Get Creative (especially if that is one of your strengths!) about how you can use your strengths each day. I would love to hear your ideas in the comments section below (I have Learning and Curiosity as two of my strengths, can you tell?!). Sharing is caring – and it helps us practice the strength of Kindness!  

3. Acknowledge accomplishments

How often do you give yourself a pat on the back for a job well done? When did you last reward yourself for your accomplishments?

As you build the language of strengths, reflect back on the last week and think about when you used one of your strengths to help you accomplish something. It could have been Perseverance to get a long-overdue task completed, or doing something outside of your comfort zone and risking the untried using your Adventure strength.

Again, share your insights in the comments below – you could be an Enabler for others, give someone Hope, or create Optimism!

4. Recognise resilience

In addition to helping us Acknowledge accomplishments, strengths can also be a useful resilience tool. Consider how to get yourself out of a funk with strengths that really energise you and come more naturally.  

Perhaps it could be by Appreciating Beauty and Excellence with a walk in nature, showing Compassion to a family member or colleague, or even some self-Compassion!

5. Notice strengths in others

Finally, the N in L.E.A.R.N is for noticing strengths in others. It could be in your children, and is a powerful tool as part of positive parenting – imagine life as a child, growing up knowing what your strengths are and how to use them! Perhaps you’ll see them share a toy because of their Fairness strength or go out of their comfort zone using their Bravery strength.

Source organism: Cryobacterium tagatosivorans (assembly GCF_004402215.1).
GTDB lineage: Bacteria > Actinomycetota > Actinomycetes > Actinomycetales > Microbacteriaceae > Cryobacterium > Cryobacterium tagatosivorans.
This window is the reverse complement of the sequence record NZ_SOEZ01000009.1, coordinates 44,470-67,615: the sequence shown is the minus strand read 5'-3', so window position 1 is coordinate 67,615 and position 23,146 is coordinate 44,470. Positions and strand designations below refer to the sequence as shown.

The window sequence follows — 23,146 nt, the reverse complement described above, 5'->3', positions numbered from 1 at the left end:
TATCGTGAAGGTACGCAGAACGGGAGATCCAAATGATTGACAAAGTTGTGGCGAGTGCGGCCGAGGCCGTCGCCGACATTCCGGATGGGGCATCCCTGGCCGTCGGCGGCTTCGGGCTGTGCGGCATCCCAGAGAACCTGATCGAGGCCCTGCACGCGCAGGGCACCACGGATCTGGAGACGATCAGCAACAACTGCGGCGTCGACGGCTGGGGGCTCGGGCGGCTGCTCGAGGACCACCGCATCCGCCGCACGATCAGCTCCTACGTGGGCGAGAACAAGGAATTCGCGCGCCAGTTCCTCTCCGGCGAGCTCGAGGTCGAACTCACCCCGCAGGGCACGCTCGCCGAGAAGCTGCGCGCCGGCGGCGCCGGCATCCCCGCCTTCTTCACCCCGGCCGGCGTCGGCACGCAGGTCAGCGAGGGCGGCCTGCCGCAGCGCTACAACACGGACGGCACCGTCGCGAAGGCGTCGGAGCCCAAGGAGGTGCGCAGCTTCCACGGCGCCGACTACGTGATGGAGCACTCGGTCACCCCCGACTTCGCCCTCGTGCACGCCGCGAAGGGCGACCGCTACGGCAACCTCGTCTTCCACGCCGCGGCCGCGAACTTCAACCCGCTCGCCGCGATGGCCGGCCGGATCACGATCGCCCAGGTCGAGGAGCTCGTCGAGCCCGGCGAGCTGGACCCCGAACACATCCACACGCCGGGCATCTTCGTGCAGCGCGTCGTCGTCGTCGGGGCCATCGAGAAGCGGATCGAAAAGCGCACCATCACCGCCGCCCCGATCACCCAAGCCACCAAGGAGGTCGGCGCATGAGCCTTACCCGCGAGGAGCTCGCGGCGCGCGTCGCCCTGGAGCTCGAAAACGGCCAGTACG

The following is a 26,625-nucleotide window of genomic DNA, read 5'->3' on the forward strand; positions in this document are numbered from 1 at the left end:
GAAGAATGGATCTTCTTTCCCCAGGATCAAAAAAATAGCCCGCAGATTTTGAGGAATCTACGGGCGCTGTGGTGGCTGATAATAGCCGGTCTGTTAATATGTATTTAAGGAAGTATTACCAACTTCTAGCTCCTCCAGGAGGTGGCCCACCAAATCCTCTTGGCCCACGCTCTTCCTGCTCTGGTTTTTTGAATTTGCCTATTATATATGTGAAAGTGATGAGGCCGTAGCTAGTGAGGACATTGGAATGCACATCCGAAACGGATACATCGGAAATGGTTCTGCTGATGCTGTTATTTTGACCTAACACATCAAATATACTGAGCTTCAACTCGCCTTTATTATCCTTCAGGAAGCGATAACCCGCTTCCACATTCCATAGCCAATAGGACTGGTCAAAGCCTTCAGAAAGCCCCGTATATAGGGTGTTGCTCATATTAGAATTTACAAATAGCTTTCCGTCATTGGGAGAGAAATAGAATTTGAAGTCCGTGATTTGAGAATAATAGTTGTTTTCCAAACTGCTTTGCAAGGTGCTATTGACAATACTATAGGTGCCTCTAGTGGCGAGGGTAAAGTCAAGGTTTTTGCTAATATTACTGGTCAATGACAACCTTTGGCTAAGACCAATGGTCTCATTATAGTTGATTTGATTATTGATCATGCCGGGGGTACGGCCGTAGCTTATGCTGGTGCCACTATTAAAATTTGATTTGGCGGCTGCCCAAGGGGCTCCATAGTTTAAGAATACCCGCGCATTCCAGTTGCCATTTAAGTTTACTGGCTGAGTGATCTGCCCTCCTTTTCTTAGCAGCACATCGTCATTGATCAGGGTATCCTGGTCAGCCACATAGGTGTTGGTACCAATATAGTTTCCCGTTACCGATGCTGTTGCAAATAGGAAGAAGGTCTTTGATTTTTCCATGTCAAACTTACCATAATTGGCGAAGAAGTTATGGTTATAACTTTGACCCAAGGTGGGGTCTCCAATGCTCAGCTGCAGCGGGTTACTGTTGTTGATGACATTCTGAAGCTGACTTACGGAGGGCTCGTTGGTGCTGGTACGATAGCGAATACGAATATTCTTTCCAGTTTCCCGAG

You could look out for times when your colleagues demonstrate strengths at work – it can be so rewarding to look for what people are doing well and bring out their best, rather than trying to fix what is wrong. This is what can enable us to flourish and thrive and can help us to build strengths for success both individually and as a community – and who wouldn’t want that?

To understand more about the research, theory and practice of strengths and how they can be applied for positive psychology coaching, check out our ICF-accredited Positive Psychology Coaching and the Strengths-Based Approach course.

Lindsay Foreman

Lindsay Foreman

An award-winning business consultant in outsourcing and transformation, Lindsay is a leadership and executive coach, doctoral candidate in Coaching & Mentoring, and a researcher on goal attainment and strengths. Lindsay is also a Reiki Master and Ironman triathlete.

Lindsay has consulted for corporate leadership teams in large global organizations such as IBM, BA and Petronas, and has worked in Spain, US, Italy, France, Germany, Dubai, , Brazil, Barbados, Africa, Ireland, Malaysia and the UK, where she was part of the team that led the UK air transport community recovery program after 9/11.

Leave a Reply

Your email address will not be published. Required fields are marked *